NAB senior leaders take a closer look at Australia’s trade and export sector – providing all-important insights into how regional and agribusinesses can best respond to today’s challenges and opportunities.
NAB is proud to recognise the leadership and contribution women provide to their rural communities.
Raised on cotton and cattle properties respectively, lawyer Amanda Tolson and agri-entrepreneur Wendy Ferguson grew up believing women could do and be whatever they chose. Staying true to that ethos has helped them juggle business and family responsibilities, pursue their personal goals and overcome the gender bias that can persist in elements of Australia’s economy and society.
Amanda, Wendy and Melissa are passionate about encouraging other daughters of the land to do likewise as they make their own mark.
As a younger woman working in the male-dominated stud industry, Wendy encountered discrimination on a daily basis; it taught her a character-building lesson that’s still applicable today.
“Where I found my strength was, ‘Don’t react, but perform’,” she says.
Melissa adopted a similar attitude when, early in her career, a male client queried her ability to manage a large portfolio. “We ended up having a good working relationship… and in the end he said, ‘Thanks for being a fantastic banker’. But it was really challenging up front.”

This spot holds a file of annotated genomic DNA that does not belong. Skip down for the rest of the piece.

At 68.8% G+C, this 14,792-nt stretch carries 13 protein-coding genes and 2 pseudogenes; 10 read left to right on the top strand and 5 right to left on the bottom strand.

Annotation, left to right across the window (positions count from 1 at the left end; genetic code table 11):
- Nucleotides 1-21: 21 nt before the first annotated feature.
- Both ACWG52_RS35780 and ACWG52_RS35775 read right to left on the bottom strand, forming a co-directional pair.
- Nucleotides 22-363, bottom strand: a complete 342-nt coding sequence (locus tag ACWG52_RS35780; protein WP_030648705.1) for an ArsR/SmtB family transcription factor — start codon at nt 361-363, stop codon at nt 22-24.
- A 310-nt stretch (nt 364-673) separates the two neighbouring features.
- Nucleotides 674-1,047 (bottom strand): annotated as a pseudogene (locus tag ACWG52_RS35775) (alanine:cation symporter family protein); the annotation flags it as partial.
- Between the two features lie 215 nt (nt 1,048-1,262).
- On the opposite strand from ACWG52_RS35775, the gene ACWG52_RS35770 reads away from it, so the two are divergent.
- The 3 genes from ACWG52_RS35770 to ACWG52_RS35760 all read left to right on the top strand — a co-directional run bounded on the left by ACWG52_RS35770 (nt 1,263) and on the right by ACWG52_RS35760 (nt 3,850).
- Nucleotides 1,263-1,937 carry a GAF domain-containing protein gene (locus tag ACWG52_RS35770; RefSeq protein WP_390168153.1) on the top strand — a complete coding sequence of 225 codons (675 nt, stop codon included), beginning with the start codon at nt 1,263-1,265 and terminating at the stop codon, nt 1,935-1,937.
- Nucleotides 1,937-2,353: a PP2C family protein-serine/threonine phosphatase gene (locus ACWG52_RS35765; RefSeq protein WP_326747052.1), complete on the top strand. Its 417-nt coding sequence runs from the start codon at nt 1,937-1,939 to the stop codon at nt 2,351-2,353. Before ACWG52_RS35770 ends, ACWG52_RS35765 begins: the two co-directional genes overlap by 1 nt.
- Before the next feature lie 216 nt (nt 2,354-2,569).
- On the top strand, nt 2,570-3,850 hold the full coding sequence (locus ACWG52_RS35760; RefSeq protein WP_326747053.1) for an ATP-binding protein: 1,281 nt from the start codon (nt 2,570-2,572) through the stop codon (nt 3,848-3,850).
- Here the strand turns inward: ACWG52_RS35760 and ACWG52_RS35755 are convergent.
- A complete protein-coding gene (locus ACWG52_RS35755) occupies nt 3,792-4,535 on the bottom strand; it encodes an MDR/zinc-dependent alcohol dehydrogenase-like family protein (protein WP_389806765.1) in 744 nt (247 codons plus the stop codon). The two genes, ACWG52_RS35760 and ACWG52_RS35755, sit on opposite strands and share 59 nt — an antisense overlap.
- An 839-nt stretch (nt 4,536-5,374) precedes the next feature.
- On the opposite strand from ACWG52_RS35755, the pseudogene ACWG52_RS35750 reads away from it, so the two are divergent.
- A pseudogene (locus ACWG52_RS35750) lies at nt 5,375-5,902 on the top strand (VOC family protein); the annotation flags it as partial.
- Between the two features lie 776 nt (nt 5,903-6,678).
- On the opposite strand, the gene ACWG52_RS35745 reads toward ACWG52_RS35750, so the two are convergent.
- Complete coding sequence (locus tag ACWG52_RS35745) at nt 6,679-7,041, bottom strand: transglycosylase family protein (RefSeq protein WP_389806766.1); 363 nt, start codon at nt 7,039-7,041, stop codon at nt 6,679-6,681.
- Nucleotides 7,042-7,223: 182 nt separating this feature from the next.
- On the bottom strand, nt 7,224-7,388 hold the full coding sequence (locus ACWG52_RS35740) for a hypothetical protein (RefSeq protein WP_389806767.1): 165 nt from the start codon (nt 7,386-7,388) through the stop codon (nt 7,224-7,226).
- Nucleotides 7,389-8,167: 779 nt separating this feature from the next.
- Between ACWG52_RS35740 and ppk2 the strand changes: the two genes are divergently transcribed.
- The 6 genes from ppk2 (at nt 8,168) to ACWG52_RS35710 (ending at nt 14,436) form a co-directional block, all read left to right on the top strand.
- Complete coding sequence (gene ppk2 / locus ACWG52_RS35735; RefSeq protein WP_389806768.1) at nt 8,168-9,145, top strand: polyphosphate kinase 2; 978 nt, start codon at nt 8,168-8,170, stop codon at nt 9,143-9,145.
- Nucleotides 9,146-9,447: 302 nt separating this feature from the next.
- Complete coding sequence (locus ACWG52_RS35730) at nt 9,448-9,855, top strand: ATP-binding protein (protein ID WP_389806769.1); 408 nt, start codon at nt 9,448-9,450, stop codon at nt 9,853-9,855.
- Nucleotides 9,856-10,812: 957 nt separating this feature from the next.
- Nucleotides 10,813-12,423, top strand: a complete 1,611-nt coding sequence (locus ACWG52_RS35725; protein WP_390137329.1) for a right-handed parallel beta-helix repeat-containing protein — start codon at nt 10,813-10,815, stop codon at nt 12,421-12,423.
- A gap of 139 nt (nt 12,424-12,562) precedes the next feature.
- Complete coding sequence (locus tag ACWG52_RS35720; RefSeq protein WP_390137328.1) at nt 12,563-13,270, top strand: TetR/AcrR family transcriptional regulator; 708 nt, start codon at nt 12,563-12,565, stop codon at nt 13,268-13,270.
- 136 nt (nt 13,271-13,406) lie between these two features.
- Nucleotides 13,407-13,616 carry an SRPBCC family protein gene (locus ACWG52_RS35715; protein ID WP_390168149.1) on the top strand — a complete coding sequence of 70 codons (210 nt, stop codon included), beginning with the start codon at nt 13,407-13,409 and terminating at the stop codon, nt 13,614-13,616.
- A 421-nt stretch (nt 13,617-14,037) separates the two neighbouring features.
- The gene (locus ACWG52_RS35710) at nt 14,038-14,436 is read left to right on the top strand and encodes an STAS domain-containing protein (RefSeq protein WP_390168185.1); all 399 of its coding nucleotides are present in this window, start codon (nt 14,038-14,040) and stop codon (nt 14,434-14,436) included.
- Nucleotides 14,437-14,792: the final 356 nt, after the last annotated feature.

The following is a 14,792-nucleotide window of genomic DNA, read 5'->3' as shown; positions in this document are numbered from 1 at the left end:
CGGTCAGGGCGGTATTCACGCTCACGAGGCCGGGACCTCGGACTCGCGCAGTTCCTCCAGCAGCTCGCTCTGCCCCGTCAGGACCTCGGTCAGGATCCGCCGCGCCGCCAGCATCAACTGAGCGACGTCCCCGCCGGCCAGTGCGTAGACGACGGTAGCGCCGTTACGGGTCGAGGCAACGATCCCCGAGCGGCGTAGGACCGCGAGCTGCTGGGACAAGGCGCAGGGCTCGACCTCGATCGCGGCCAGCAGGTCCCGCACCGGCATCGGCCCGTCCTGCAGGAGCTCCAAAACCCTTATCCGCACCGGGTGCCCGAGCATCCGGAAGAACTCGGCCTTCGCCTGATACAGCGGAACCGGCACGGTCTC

With cost-of-living challenges continuing to bite, NAB research has shown women are experiencing increased stress around finances.
Staying on top of your personal affairs is critical, Amanda insists. “Whether you’re working or not, you need to maintain financial control and feel like you’ve got the right to.”
Wendy agrees this is advice for women to live by – that they need to be completely invested in their finances.
“We keep saying to our children… wherever you go, you need to be financially independent and you have to have control over finances in your relationships.”
Typically, women are perceived to take fewer risks than men but, in life and business, fortune often favours the brave.
“I’m really grateful I came from a family of entrepreneurs,” Amanda says. “I grew up watching my family pivot as they had to in business… Having that appetite for risk, that’s what gets you places.”
Whatever venture you’re pursuing, you should be prepared, mentally and financially, for a range of scenarios and outcomes, Wendy adds. “You have to do your research – it’s really important to understand the business you’re going into and get legal and financial advice from very reliable sources.”
Work-life balance can be difficult to achieve but, however crowded your schedule, carving out a few hours for yourself is critical, Amanda believes. “You’ve got the right to find something you like, allocate some time and not feel guilty about that.”
Giving yourself permission to relax is a sentiment Wendy agrees with. “It’s saying [to yourself], ‘Just go and have a couple of hours’. Spending that time with people who fill you with joy and you have a great laugh, it just recharges your battery. Don’t be a martyr and drive yourself into the ground.”
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